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The surveyor is working for you not the seller or the broker. Tell him your concerns.
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Old 02-13-2020, 06:42 PM   #4
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Remember, the purchase process is totally in your control.

A standard purchase agreement should give you an out if something is reveal within the survey, sea-trial, and engine survey.

The only money out would be the cost of the surveyor and haul out.

In short, ask for the 10% back, or negotiate a lower price.

And, though we wish to keep a boat for some time, always keep an eye toward resale.
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Old 02-13-2020, 07:05 PM   #5
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Two choices.

1-Walk away now.

2-Talk to surveyor and have him start with his tests for water and dampness and checking the hull so if there is water present you can decide whether to continue the survey or not.
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Old 02-13-2020, 07:14 PM   #6
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The surveyor is working for you not the seller or the broker. Tell him your concerns.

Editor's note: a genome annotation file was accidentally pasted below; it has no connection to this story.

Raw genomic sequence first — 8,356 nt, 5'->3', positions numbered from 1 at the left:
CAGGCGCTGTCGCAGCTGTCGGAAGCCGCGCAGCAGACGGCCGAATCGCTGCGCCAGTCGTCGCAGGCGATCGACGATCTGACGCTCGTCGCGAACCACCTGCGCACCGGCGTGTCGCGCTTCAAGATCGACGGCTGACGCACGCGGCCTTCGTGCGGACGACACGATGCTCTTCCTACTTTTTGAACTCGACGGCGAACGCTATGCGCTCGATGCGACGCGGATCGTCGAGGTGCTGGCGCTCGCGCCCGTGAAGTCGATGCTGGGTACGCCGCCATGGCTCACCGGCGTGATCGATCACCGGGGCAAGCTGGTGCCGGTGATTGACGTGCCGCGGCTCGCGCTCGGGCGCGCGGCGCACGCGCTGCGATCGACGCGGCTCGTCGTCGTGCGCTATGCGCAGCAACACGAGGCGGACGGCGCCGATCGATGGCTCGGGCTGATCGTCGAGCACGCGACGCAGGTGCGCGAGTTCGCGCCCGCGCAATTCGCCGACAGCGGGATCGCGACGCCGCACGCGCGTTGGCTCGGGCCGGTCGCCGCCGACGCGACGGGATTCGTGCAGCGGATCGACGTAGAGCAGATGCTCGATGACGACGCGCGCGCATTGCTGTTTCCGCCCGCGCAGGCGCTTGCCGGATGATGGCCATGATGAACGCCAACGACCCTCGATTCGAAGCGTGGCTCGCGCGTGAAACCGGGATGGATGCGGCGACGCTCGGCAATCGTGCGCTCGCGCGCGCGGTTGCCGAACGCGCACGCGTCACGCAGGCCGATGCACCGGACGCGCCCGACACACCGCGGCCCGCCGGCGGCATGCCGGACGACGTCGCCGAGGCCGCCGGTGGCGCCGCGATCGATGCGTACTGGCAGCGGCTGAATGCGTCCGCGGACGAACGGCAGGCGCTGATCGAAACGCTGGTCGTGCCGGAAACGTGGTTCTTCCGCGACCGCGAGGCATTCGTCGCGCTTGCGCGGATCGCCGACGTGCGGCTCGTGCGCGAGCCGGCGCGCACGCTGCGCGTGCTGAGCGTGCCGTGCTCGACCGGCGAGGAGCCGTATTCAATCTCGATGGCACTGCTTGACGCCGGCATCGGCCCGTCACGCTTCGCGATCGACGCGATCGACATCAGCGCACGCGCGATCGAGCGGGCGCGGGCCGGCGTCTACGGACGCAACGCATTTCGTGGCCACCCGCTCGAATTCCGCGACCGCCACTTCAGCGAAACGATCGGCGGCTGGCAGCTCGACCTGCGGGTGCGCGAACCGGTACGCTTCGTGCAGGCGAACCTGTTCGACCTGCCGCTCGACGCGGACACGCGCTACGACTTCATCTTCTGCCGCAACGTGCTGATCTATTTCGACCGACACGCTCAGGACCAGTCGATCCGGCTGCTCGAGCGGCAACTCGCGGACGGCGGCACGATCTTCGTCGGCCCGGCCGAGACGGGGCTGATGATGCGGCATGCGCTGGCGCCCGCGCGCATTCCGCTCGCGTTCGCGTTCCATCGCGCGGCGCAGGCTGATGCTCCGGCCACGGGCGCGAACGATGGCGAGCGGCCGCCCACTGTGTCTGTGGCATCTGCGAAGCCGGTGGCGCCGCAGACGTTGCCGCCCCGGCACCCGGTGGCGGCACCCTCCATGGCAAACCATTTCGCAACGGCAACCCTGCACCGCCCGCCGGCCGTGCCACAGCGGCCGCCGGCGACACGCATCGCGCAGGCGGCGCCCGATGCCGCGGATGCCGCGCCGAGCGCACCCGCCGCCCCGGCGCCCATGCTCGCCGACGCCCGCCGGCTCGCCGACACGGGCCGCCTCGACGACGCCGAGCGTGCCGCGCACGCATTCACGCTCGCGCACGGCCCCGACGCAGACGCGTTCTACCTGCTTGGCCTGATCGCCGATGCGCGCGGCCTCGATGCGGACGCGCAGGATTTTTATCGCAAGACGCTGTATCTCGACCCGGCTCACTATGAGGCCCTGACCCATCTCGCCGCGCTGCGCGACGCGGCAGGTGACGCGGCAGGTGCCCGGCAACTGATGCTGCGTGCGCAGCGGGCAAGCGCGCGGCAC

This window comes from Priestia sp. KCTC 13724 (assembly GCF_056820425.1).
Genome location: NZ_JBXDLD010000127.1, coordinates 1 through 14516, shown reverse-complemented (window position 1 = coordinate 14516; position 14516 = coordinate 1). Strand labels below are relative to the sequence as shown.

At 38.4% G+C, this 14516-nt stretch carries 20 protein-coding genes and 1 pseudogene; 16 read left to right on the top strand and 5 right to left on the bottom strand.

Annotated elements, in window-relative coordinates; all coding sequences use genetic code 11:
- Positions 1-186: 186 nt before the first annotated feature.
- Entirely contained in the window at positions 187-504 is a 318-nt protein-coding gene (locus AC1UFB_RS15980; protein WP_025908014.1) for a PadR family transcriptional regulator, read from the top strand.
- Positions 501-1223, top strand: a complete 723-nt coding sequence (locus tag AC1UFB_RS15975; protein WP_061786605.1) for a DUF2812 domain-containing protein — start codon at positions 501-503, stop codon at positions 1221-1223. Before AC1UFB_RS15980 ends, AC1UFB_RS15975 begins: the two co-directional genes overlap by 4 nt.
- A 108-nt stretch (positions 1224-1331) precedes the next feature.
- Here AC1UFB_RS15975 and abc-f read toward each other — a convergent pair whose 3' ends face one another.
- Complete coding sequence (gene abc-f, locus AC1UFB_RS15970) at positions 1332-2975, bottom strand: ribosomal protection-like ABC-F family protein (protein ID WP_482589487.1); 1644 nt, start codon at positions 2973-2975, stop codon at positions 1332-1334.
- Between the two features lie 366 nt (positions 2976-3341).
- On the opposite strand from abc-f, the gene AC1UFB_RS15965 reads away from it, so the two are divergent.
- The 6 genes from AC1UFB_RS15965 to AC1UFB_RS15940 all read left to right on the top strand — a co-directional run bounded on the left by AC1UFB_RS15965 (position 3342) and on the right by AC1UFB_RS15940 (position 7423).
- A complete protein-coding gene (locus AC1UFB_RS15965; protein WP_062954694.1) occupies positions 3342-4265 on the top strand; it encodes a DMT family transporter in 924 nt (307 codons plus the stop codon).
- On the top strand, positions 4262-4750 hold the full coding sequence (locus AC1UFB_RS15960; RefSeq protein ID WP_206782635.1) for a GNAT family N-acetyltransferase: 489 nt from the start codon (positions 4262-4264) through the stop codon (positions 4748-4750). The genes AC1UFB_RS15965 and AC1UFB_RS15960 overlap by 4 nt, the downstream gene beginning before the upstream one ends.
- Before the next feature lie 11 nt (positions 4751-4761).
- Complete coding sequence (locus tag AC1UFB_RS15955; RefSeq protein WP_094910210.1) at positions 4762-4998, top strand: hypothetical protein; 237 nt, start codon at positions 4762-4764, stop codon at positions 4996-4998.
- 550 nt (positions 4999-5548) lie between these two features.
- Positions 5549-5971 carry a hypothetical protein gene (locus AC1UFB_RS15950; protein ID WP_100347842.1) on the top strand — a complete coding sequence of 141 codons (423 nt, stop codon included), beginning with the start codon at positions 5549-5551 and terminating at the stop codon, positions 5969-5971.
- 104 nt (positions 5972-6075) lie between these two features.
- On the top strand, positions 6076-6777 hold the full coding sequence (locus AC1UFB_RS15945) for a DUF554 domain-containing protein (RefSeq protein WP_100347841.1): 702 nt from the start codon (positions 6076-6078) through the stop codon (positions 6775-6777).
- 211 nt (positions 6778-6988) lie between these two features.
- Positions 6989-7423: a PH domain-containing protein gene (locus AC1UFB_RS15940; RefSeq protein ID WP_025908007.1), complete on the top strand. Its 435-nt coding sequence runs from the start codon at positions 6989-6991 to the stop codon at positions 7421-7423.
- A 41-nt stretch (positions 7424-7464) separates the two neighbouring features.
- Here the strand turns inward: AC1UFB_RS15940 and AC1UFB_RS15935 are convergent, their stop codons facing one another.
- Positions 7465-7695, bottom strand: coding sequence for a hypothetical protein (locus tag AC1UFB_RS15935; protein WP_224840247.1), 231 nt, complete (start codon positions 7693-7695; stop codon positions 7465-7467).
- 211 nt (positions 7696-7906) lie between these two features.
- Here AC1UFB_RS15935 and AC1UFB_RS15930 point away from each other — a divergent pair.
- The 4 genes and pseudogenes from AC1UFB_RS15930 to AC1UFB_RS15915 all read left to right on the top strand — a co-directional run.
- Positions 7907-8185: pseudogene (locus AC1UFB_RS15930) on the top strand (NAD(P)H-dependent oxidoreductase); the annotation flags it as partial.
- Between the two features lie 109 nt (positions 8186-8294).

By all means tell the surveyor at some point.
If it were me with this info I would use it to test how good the surveyor is and give him/her a chance to show off.
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Old 02-13-2020, 07:25 PM   #7
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You say that the issue was from when the boat was new. Was this a manufacturing issue that was recalled by the manufacturer? I say this in case the boat you're looking at is a 390 Mainship. They have what appears to be a molded in swim platform that is actually bolted on and glassed over, and had some water issues. Mainship came up with a fix and issued a recall to repair the problem. One of the things a person looks at when buying one is if there are access ports in the platform.
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Old 02-13-2020, 07:27 PM   #8